Henry H. Sonnenberg, Plaintiff-appellant, v. United States of America, Defendant-appellee, 268 F.2d 537 (2d Cir. 1959)Annotate this Case
Decided May 18, 1959
I. Herman Sher, New York City (Martin A. Roeder, New York City, on the brief), for plaintiff-appellant.
William Stackpole, Asst. U. S. Atty., S. D. N. Y., New York City (Arthur H. Christy, U. S. Atty., New York City, on the brief), for defendant-appellee.
Before CLARK, Chief Judge, and SWAN and MOORE, Circuit Judges.
The plaintiff seeks recovery of an alleged overpayment of his 1941 income tax based on a deduction of assets in Germany on the declaration of war between Germany and the United States on December 11, 1941, as expressly authorized by the Revenue Act of 1942, § 156(a), adding § 127(a) to the 1939 I.R.C., 26 U.S.C.A. § 127(a). The court below dismissed his complaint on the ground that he had already lost his interest in the assets. Between 1919 and 1933 he had developed operating companies which were manufacturers of machine tools and dies in Germany; but when he left Germany in 1933 he formed an English company, Barton Machinery Limited, to act as a holding company of his German interests, with the express purpose of concealing his ownership from the German Government. By 1938 he thus controlled four German companies. After 1933 he did not go to Germany or take any part in the official proceedings of the German companies, but was represented by one Lindars, a British subject in whose name the Barton stock was registered, and by Dr. Wirtz, a German lawyer. On September 3, 1939, war was declared between Great Britain and Germany; and thereafter, pursuant to a "Decree concerning the Treatment of Enemy Property" and later decrees and regulations of the German Government, German authorities took over the operation of the German companies controlled by Barton and operated them through an Administrator. The issue here is essentially as to the meaning and effect of these decrees and regulations as applied to the plaintiff's assets.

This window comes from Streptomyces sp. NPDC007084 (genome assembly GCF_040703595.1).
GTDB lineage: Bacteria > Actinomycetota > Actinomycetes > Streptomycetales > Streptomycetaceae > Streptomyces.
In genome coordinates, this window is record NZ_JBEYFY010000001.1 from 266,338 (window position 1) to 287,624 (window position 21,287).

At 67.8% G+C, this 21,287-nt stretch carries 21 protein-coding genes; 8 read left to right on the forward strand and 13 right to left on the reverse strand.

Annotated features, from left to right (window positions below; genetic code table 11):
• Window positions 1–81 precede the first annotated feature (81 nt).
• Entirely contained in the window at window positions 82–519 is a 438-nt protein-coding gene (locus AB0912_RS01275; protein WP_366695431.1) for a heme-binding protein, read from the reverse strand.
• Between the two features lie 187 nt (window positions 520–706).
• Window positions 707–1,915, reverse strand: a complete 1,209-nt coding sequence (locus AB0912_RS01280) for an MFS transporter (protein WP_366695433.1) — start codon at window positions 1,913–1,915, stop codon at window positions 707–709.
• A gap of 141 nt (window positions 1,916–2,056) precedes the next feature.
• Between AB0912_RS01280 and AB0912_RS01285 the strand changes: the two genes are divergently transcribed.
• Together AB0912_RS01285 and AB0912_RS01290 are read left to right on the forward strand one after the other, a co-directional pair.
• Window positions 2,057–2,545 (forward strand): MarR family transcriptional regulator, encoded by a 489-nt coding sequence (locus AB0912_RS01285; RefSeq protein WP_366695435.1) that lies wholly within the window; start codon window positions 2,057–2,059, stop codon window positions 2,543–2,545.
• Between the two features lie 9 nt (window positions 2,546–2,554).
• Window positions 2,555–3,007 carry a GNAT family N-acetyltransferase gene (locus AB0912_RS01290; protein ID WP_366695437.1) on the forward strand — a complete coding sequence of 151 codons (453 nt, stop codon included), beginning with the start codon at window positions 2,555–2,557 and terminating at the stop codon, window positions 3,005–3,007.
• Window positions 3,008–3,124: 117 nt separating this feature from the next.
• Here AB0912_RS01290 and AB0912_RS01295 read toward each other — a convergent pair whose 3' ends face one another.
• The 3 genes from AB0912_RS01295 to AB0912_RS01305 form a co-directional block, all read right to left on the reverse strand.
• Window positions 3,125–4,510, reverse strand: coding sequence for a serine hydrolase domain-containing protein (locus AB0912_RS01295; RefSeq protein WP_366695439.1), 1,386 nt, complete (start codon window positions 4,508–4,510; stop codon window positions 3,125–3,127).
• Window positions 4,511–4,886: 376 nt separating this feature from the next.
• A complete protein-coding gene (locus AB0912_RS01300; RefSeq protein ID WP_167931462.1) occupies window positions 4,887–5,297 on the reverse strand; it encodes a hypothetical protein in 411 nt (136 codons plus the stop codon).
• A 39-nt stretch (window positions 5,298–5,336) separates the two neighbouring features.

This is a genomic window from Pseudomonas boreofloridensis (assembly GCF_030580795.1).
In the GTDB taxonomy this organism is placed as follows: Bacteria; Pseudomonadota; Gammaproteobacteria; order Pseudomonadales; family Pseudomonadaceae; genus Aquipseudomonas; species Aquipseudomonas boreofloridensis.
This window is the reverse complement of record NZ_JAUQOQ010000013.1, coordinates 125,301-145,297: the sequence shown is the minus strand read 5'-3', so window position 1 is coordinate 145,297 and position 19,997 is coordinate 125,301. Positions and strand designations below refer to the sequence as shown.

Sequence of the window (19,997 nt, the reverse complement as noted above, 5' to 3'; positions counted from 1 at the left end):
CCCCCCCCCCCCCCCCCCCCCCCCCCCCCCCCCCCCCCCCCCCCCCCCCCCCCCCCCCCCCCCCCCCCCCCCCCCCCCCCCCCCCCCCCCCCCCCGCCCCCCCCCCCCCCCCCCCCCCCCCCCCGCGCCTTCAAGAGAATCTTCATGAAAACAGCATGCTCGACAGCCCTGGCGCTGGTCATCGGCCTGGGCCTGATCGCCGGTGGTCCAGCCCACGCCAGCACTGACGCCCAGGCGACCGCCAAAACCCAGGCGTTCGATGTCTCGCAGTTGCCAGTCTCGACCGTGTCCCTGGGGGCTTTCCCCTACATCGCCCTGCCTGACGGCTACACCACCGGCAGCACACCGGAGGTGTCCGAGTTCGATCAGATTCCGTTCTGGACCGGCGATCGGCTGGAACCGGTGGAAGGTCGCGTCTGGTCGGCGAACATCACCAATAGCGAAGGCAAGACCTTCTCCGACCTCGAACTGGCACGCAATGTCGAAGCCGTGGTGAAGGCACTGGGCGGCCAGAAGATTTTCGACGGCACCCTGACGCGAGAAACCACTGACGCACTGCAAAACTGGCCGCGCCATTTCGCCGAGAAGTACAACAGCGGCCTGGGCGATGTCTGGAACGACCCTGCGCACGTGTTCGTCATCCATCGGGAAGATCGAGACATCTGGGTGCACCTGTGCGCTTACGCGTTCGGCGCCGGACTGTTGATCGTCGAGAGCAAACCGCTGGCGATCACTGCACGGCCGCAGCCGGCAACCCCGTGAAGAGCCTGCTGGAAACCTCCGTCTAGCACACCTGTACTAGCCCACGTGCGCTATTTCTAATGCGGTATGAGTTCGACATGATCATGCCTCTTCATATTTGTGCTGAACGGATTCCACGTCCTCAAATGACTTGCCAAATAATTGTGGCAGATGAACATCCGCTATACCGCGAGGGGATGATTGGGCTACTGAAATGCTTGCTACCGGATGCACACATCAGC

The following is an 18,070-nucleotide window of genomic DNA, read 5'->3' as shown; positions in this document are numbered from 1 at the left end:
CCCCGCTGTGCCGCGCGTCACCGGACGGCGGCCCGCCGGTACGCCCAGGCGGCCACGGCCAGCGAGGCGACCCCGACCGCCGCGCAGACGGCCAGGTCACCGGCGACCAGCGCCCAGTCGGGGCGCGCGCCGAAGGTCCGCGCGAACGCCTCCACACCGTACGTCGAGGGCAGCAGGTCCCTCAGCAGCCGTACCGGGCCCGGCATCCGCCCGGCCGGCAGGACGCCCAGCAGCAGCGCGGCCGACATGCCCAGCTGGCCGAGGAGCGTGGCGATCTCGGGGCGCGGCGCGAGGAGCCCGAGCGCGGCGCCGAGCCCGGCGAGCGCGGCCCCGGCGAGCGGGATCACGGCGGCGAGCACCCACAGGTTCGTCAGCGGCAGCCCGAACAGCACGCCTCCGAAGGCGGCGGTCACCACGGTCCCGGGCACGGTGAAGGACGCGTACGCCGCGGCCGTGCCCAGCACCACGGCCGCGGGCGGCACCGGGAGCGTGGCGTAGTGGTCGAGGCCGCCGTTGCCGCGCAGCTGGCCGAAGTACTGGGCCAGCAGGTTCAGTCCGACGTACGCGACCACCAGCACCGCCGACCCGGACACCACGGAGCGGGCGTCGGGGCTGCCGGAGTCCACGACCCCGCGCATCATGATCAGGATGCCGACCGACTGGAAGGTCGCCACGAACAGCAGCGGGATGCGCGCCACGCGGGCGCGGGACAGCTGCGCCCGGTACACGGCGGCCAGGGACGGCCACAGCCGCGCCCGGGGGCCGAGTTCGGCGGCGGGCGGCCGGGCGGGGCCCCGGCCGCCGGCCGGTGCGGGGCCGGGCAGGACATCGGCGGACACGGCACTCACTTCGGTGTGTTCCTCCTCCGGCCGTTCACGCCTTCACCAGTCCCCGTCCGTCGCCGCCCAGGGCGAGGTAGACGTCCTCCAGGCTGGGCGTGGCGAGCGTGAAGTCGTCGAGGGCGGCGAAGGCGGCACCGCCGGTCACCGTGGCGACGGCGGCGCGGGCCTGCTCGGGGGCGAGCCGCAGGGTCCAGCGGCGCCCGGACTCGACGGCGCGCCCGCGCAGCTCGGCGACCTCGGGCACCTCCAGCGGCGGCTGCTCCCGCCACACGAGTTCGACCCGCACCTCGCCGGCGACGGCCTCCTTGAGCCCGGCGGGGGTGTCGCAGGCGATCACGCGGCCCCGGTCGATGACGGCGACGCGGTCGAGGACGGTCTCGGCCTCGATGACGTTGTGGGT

The dispute is whether the German actions were, as the plaintiff urges, merely custodial to preserve the assets for the real owners or, as defendant asserts, an effective ouster of plaintiff's rights, with the properties eventually to be disposed of for the interest of the German Reich. The court heard extensive testimony by deposition and otherwise, including an expert for either side as to the German law. Thereafter it filed extensive findings of fact and a reasoned opinion holding for the defendant. We are content to accept these findings of fact — including those as to the foreign law — and think the result in line with the statement of L. Hand, J., in Rozenfeld v. C. I. R., 2 Cir., 181 F.2d 388, 390, that "the test is a practical one, and does not depend upon an absolute forfeiture of all legal right." As found, the Barton shares had no market value in 1941; they were not listed on any stock exchange, nor were there outstanding offers for them. While the assets of the companies in Germany had value there, they could not be reached or any effective action taken or control had as to them after the German authorities had assumed possession. Truly only an incorrigible optimist could have expected that Sonnenberg (whose identity was concealed and unknown in Germany) could ever expect to realize anything from these assets in 1941. As the court found, "he had nothing more to lose on" December 11, 1941.